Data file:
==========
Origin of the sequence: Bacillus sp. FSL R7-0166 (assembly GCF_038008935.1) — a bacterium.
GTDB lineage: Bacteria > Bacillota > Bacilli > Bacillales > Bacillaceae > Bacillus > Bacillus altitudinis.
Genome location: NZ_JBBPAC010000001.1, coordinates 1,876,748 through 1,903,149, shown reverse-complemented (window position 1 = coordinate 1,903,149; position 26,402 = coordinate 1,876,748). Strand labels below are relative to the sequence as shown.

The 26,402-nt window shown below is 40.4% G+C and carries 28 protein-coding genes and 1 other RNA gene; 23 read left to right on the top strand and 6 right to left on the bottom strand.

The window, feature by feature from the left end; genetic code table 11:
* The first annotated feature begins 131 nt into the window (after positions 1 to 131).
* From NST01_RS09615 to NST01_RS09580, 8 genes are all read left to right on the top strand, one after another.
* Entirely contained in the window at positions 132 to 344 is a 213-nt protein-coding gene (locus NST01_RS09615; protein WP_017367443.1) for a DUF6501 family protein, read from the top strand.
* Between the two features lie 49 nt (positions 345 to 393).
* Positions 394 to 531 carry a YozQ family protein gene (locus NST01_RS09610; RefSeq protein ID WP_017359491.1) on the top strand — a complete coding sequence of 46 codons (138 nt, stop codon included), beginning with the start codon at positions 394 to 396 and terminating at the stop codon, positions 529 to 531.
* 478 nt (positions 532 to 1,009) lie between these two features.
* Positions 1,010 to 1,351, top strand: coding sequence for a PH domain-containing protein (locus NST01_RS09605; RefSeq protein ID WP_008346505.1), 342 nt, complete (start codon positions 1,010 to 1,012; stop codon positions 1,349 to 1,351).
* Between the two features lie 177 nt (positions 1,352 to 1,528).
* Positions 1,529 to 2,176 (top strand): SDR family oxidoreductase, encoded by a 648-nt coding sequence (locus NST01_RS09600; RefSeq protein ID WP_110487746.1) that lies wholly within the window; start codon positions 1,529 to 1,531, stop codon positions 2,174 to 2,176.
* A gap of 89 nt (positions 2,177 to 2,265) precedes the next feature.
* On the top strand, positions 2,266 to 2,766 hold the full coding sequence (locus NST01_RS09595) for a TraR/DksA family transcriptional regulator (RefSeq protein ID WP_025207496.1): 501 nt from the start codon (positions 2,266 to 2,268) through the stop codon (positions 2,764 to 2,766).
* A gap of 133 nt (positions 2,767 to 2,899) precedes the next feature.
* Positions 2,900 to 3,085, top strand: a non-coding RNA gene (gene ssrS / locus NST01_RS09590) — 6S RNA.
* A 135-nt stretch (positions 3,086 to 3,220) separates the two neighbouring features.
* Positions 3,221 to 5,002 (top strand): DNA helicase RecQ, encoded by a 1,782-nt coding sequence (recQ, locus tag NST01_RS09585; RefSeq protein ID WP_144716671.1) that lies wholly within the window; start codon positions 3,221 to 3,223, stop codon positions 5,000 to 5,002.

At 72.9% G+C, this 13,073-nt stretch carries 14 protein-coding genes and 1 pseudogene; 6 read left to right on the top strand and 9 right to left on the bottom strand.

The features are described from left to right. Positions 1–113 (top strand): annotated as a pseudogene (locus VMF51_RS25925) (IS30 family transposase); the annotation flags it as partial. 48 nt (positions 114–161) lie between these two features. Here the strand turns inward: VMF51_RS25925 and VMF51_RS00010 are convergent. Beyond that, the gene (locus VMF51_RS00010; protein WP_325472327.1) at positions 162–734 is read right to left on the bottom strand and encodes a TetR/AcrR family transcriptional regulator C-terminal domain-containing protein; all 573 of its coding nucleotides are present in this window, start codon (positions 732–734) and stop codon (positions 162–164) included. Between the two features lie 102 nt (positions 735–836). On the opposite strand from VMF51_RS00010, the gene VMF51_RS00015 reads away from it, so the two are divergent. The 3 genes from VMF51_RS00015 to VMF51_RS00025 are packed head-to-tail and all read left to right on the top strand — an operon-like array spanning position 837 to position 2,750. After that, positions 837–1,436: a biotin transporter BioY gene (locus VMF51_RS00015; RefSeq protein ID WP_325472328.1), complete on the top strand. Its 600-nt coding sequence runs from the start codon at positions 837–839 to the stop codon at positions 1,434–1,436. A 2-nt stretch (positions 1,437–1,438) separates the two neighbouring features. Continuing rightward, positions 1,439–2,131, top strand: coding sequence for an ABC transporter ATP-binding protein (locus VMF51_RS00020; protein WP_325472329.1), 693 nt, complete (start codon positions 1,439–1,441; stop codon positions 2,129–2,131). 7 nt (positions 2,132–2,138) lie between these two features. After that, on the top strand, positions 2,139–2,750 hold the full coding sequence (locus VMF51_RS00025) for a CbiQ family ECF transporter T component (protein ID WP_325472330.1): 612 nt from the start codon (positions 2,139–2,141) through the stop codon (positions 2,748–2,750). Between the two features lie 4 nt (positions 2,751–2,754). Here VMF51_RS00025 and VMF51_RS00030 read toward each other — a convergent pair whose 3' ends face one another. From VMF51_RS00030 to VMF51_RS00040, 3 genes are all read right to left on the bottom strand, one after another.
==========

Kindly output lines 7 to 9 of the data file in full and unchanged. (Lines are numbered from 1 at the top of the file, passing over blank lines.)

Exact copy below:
* From NST01_RS09615 to NST01_RS09580, 8 genes are all read left to right on the top strand, one after another.
* Entirely contained in the window at positions 132 to 344 is a 213-nt protein-coding gene (locus NST01_RS09615; protein WP_017367443.1) for a DUF6501 family protein, read from the top strand.
* Between the two features lie 49 nt (positions 345 to 393).